According to Kit Darby, a retired United States pilot pay consultant and captain, major US airlines are trying to hire more than 12,000 pilots this year, more than double the record. earlier in the annual recruitment.
Shortages are particularly acute at regional carriers, which supply major airline hubs from smaller cities. While recruiting and retention bonuses are back at those airlines, there pay is lower than in the professional airlines, and they’re hiring aggressively from those smaller airlines.
Based on Phoenix Mesa Air Groupcompany that flies for American and United, lost nearly $43 million in the quarter before the flight cuts were extended.
“We have never measured attrition levels like this,” said Mesa CEO Jonathan Ornstein. “If we didn’t fly the plane, we would lose money. You’ve seen our quarterly numbers.”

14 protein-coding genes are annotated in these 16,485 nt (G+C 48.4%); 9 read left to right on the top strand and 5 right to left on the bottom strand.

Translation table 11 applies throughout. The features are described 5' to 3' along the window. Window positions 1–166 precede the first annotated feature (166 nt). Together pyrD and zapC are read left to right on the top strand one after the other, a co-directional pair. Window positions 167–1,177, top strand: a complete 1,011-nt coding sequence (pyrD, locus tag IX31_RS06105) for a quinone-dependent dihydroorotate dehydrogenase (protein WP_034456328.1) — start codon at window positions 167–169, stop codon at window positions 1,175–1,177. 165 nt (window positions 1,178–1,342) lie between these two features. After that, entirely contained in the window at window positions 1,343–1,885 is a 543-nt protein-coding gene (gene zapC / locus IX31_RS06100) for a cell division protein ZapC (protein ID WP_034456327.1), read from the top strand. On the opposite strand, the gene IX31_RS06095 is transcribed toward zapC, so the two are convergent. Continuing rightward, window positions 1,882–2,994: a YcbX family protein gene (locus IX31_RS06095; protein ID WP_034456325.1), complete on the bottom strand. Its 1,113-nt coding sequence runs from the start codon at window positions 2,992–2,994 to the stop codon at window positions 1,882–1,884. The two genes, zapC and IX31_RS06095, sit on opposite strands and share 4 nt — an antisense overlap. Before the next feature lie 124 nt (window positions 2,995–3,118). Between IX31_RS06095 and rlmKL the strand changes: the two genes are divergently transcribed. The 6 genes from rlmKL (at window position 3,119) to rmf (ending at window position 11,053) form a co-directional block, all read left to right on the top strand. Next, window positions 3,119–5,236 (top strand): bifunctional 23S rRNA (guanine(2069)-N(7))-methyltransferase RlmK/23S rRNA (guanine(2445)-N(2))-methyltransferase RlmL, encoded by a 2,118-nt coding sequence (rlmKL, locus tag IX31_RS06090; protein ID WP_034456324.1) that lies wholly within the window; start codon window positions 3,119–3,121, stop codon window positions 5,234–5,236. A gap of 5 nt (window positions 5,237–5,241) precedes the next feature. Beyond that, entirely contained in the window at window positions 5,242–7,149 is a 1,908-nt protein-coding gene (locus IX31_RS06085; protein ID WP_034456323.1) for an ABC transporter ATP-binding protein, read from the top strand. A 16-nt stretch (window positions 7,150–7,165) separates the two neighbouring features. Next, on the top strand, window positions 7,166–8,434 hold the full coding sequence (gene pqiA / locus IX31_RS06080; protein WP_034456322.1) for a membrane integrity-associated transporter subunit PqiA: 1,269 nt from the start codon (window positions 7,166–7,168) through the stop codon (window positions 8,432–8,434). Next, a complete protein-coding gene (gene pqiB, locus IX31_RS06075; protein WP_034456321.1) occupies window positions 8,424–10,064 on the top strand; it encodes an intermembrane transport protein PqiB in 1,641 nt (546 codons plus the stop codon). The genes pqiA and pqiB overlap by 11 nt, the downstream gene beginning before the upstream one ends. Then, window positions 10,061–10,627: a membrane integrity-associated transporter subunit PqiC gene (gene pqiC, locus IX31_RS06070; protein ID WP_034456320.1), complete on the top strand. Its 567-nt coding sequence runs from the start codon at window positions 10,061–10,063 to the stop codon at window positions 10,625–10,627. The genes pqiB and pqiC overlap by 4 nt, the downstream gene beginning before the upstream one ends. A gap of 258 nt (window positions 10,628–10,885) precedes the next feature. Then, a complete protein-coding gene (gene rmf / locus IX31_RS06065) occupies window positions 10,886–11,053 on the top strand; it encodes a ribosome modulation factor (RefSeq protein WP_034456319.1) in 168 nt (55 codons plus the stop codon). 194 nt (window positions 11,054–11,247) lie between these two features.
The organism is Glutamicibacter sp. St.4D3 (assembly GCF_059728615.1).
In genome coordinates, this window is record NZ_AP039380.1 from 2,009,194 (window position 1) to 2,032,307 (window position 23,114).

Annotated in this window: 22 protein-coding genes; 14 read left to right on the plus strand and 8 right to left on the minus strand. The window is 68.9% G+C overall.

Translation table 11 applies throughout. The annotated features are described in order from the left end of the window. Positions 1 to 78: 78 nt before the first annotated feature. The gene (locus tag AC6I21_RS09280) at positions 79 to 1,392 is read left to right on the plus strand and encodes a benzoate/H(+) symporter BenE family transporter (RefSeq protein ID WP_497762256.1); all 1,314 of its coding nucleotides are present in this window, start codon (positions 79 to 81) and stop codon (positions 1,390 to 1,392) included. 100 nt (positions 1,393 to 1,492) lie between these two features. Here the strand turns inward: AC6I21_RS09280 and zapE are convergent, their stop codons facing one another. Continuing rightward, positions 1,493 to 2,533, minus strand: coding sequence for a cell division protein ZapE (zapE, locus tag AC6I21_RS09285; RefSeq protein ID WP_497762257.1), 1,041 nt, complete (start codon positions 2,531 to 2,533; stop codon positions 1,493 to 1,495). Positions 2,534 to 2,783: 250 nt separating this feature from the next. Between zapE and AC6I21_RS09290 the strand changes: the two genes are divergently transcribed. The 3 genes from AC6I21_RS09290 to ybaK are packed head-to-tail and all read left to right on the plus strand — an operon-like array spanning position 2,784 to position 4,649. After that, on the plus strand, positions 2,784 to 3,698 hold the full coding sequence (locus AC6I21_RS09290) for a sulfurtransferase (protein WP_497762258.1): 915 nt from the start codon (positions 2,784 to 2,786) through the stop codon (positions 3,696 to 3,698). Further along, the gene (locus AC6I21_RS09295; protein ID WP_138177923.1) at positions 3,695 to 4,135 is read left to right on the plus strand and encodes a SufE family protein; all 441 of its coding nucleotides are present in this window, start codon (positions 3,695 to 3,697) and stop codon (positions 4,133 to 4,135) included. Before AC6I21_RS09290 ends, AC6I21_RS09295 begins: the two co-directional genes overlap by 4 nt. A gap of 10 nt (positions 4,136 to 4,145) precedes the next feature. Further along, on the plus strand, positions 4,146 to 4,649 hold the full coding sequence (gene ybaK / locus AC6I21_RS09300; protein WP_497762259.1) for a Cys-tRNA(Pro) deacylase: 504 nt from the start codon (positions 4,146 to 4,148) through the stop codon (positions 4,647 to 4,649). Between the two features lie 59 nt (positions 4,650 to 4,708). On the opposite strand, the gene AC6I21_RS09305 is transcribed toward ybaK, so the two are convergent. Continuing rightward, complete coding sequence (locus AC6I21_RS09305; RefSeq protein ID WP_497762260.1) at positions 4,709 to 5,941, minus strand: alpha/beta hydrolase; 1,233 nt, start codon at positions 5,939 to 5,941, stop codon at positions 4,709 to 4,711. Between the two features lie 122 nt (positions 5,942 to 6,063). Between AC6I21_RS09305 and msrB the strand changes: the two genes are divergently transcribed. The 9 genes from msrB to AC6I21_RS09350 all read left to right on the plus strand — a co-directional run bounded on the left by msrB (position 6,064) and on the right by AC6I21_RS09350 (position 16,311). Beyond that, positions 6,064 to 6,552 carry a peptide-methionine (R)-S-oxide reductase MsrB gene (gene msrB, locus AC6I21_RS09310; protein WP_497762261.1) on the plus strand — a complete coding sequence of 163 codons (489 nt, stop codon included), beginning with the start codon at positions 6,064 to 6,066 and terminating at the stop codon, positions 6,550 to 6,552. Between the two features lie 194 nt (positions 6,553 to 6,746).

Mesa estimates it takes 120 days to replace a pilot who gave two weeks’ notice to another airline, according to Ornstein.
“We can use 200 pilots right now,” he said.
Some carriers like Frontier and regional airlines SkyWest are recruiting pilots from Australia on a special visa to help alleviate the shortage, but the number is small compared to their overall rank and recruitment goals.
Regional airline Republic Airways, which flies for American, Delta and United, last month petitioned the US government to allow pilots to fly for the airline for 750 hours, half of the 1,500 hours required, if they through the company’s training program. There have been exemptions to the 1,500-hour rule, such as for pilots trained in the US military and those participating in two- and four-year programs that include flight training.
The proposal received objections from family members of the 2009 victims Colgan Air 3407 accident, the United States’ last fatal commercial passenger airliner crash. The tragedy killed all 49 people on board and one on the ground, and ushered in the so-called 1,500-hour rule, intended to ensure pilot experience.